that matching one’s value in respect due.

  59. Kudos to you for your dedication. Without a doubt, you deserve a much higher salary for your efforts. It seems like government would rather spend more money on prison systems that preventative programs.

  60. I should have also pointed out that Finland FEEDS THEIR STUDENTS FOR FREE! Imagine! And we’re not talking “pink slime”. The only reason I know about Finland’s education system is because I am an American teacher who wanted to know why and how Finland is Number 1 in the world in education. So, I looked up their department of education website and read for days about how they do it.

    That concept of “divide and conquer”…..we’re doing it to ourselves.

  61. Reblogged this on witifulramblings and commented:
    Amen! This is coming from a student just finishing her masters in English and teaching college currently. Honestly–I’m not sure how I’m going to survive, much less pay back my student loans, on 15k a year (which is what they pay adjunct faculty even though no one believes me).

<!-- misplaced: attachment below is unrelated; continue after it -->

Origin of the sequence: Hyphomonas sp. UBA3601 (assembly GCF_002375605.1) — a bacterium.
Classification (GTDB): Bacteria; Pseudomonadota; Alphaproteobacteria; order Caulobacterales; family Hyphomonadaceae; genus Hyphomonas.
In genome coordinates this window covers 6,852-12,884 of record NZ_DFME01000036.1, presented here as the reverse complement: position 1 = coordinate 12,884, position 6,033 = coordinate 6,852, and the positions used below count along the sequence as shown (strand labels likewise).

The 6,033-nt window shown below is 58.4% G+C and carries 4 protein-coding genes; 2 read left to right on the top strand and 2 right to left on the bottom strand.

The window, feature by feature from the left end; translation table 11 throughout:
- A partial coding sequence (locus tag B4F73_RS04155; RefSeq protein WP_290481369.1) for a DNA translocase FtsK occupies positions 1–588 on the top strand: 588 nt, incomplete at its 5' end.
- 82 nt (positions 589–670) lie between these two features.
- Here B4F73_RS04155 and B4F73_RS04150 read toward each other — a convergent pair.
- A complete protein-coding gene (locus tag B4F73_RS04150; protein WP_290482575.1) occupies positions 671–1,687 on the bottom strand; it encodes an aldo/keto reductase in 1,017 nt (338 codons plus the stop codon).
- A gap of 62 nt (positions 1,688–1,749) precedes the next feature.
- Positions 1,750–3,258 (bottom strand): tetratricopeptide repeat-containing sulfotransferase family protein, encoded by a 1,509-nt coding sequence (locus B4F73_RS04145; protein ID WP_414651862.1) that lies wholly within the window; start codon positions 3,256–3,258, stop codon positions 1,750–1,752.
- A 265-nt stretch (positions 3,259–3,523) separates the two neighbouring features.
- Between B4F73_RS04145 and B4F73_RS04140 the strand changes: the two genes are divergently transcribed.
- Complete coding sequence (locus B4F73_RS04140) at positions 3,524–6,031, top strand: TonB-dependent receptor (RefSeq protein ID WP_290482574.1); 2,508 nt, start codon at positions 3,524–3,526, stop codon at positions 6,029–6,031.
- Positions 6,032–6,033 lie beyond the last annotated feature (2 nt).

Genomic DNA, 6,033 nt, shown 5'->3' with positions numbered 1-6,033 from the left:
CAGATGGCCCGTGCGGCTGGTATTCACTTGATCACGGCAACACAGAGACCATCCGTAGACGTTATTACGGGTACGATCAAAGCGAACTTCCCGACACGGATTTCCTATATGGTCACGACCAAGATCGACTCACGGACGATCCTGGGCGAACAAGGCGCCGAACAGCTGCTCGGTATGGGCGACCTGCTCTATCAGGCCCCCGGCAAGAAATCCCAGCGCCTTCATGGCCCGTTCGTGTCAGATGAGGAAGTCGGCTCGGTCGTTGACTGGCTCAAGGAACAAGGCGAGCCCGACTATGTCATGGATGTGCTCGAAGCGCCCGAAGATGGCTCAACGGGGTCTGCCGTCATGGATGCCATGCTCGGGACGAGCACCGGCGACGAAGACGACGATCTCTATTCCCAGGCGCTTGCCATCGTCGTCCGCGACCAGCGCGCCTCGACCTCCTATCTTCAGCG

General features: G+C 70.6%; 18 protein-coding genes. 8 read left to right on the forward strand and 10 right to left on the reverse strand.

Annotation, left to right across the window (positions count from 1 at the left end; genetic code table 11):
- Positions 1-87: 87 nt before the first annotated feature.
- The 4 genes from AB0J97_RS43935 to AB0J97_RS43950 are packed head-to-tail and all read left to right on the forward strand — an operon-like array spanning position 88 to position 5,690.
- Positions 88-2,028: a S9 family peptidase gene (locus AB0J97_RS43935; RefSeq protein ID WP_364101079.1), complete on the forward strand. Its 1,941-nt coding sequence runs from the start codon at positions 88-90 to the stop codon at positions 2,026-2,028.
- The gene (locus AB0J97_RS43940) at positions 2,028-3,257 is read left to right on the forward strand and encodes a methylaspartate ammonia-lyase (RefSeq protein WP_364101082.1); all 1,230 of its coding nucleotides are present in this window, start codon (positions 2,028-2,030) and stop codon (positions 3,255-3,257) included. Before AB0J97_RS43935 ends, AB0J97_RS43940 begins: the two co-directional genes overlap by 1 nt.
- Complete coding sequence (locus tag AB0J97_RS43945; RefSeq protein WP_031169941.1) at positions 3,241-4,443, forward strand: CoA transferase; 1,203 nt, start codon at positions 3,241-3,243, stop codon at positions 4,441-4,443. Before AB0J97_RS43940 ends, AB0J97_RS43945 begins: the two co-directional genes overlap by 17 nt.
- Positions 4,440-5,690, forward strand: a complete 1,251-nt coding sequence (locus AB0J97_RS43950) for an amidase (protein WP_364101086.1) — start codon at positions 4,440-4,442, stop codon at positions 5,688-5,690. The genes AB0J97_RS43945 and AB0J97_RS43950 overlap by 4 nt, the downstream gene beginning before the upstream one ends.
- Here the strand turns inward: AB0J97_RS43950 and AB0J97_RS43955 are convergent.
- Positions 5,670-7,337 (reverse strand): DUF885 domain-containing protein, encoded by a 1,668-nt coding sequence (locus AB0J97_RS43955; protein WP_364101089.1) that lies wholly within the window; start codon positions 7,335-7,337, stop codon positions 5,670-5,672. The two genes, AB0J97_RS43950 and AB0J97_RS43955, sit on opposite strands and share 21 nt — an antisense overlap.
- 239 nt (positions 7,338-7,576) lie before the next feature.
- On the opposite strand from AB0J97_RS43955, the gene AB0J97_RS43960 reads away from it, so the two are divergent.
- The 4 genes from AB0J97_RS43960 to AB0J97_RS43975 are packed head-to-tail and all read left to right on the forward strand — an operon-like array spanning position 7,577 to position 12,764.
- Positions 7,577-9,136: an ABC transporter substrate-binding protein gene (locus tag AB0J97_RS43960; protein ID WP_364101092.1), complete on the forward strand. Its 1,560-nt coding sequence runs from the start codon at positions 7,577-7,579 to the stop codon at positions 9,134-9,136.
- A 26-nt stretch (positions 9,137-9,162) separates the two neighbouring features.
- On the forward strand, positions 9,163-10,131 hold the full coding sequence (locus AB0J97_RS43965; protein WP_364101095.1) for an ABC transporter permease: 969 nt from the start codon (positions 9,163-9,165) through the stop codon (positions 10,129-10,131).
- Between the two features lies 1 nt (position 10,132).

62. Hi, I always thought Educators should be paid more than majority because they are the ones from whom most people are taught and able to create a means of living. However, that’s in a perfect world. The government always has a masterplan in regards to what it wants and how things will be. Because you are in a traditional system that isn’t quite up to date with the information age that we’re in, teachers are still getting paid as though they are still in the industrial age just like everyone else pretty much. However, the fortunate part is that you can be an educator if you love it, but your income doesn’t have to depend on it. You can create other forms of income: invest, start a home-based business, etc…Doing what you love isn’t the issue, your livelihood is so therefore you can’t depend on the government or companies to provide that. Gain more knowledge (traditional and nontraditional), use it to your leverage and act on it. My friend, thats pretty much the only way educators or other professions will see a worthier income.